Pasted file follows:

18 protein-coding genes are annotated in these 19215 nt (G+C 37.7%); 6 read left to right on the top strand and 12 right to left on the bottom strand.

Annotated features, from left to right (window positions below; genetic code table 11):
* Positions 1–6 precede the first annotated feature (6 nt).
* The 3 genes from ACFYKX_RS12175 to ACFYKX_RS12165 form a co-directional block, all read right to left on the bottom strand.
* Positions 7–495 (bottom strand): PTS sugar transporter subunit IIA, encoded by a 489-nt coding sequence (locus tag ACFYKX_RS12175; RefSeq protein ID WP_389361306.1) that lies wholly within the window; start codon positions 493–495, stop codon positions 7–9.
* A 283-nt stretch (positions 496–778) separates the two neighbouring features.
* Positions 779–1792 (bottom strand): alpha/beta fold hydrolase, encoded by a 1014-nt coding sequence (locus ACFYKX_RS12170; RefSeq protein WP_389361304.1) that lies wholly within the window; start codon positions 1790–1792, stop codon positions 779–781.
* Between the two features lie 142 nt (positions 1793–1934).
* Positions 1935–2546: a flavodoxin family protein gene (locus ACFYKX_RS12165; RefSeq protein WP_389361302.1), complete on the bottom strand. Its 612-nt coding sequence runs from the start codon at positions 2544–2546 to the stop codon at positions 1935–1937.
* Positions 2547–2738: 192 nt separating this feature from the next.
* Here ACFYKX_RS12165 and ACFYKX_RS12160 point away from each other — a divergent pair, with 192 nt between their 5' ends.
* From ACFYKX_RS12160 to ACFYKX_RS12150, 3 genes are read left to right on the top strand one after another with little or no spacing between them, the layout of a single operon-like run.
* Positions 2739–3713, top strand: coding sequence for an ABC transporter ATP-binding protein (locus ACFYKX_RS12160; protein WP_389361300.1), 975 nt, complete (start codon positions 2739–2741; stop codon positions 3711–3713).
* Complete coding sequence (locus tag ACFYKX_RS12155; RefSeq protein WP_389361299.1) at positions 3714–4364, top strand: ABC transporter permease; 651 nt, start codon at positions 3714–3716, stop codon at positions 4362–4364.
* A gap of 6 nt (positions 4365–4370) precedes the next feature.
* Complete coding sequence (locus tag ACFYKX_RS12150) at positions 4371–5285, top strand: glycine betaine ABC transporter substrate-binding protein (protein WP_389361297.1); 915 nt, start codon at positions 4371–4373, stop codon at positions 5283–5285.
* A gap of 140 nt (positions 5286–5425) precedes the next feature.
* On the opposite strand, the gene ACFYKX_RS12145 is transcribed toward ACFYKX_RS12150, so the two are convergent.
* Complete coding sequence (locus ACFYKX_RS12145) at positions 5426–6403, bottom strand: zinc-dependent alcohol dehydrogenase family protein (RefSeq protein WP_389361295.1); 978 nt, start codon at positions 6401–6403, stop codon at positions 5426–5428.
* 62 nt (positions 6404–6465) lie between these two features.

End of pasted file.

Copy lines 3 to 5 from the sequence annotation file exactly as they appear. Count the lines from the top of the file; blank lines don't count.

* Positions 1–6 precede the first annotated feature (6 nt).
* The 3 genes from ACFYKX_RS12175 to ACFYKX_RS12165 form a co-directional block, all read right to left on the bottom strand.
* Positions 7–495 (bottom strand): PTS sugar transporter subunit IIA, encoded by a 489-nt coding sequence (locus tag ACFYKX_RS12175; RefSeq protein ID WP_389361306.1) that lies wholly within the window; start codon positions 493–495, stop codon positions 7–9.